The three levels of law enforcement that most regularly serve our communities – local, county and state – are each their own operation. They have different cultures and funding sources, and they answer to different bosses.

The people they serve and protect, however, have only one concern: that someone is there when they need them.

A Maine State Police cruiser in 2021. Joe Phelan/Kennebec Journal, file

As police departments at all levels struggle to fill their rosters, that’s becoming much less of a certainty in the rural areas of Maine. Law enforcement must put aside their differences and work together to make sure no one is left without the security of police coverage.

That’s not what happened recently in Washington County. According to a report from the Maine Monitor, the Maine State Police ended patrols in Washington County on July 9, only telling county officials of their decision in late May.

As a result, the county is scrambling to fill the void, as the sheriff’s department will now patrol most of the county’s 3,258 square miles by itself. Officials approved emergency funds to hire a new deputy and may have to hire as many as three additional officers in the next budget. In the meantime, coverage will be scant.

It’s not clear where those new officers will come from. Police departments throughout Maine are finding it difficult to hire new officers, and that difficulty is even more pronounced in rural areas. In the Washington County city of Calais, for example, its police department has three vacancies – half the full-time force – that it can’t fill.


Even the state police, with higher pay and prestige, can’t fill roster spots, with more than 50 vacancies and only 331 officers, with a high number of retirements coming soon. Amazingly, there hasn’t been an increase in the number of state patrol troopers since 1977, even though emergency calls statewide have increased steadily over the decades.

More than any other factor, that’s why the state police are pulling out of rural patrols, having pulled back from their regular presence in Somerset, Kennebec, Piscataquis and Penobscot counties, too, in recent years. They just don’t have the manpower.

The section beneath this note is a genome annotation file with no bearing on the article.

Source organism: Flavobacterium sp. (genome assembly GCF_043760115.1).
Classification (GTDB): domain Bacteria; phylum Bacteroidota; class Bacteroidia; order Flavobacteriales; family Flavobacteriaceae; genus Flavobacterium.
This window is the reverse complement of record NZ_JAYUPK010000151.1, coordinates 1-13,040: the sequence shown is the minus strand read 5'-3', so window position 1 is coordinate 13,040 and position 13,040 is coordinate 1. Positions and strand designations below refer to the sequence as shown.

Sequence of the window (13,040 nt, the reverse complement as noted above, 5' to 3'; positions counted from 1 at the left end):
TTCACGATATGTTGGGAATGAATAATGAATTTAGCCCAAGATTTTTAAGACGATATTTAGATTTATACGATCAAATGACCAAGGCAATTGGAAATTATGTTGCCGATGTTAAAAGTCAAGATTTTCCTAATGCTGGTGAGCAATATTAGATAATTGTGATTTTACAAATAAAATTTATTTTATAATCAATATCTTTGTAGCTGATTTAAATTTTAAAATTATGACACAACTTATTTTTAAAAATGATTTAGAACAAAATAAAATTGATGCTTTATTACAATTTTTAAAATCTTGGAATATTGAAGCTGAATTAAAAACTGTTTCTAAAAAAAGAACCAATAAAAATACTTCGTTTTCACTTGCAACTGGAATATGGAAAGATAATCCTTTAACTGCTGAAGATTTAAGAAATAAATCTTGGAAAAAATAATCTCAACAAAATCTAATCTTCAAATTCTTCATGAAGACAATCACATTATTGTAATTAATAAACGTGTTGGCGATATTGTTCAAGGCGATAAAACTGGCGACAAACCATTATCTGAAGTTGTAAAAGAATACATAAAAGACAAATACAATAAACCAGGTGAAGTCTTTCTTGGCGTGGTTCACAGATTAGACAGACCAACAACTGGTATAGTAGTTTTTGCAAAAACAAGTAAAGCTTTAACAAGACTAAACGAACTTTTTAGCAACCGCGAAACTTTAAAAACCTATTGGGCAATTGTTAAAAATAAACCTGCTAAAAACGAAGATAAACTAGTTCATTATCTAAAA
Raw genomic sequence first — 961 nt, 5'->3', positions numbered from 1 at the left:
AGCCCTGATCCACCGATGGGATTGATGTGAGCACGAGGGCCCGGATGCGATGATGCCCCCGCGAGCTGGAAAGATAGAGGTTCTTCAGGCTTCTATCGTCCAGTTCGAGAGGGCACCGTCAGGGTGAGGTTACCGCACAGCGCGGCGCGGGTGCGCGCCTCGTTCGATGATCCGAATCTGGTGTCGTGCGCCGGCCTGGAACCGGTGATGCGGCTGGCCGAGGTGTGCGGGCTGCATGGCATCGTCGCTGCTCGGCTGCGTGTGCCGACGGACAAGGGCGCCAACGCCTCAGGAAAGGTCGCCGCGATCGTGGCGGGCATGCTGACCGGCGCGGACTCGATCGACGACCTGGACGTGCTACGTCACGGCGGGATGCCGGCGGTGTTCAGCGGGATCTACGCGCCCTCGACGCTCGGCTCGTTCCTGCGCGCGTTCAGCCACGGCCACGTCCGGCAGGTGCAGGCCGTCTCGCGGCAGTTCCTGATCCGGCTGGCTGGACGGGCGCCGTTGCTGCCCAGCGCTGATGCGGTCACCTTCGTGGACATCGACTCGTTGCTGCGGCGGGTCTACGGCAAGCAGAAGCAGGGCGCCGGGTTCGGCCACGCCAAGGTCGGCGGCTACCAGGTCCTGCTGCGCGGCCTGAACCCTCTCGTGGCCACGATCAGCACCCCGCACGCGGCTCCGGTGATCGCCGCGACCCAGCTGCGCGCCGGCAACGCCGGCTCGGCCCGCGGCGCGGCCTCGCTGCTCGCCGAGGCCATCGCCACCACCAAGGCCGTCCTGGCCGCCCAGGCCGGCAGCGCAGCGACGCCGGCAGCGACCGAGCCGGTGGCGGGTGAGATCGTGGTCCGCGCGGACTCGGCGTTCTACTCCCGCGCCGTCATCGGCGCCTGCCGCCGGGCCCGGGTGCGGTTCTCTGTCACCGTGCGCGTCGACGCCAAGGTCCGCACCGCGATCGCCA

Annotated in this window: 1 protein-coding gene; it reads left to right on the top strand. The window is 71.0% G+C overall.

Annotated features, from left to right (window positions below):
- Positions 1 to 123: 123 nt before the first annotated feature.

Instead, state police leaders say they are focusing on interstate patrols and ramping up their specialty teams, such as tactical units, crisis negotiation and underwater recovery.

Those are valuable assets. But we can’t expect local and county police to step up and fill the patrol shifts state police are leaving behind. They were already having trouble hiring a full complement of police officers before they had to pick up all the calls that were previously handled by state troopers. How will they find the extra officers who are needed now?

And even if they do, it’ll be an extra burden on property taxes, which many Mainers already struggle to pay. As Kennebec County Patrol Lt. Chris Read said in a memo to the county administrator last year, cutting rural patrols by state police is another “unfunded mandate” on our counties and municipalities.

There’s a better way to coordinate police coverage than having every level react individually to its own challenges and shortcomings. The state police should work more closely with local and county counterparts to make sure communities have what they need – or at the very least, know what they can expect, now and into the future.

If that’s not happening, then the Mills administration should step in and take a more active role to make sure no one’s being left in an unsafe position.

When someone in Maine calls the police, it doesn’t really matter which color car shows up – just that one gets there in time.

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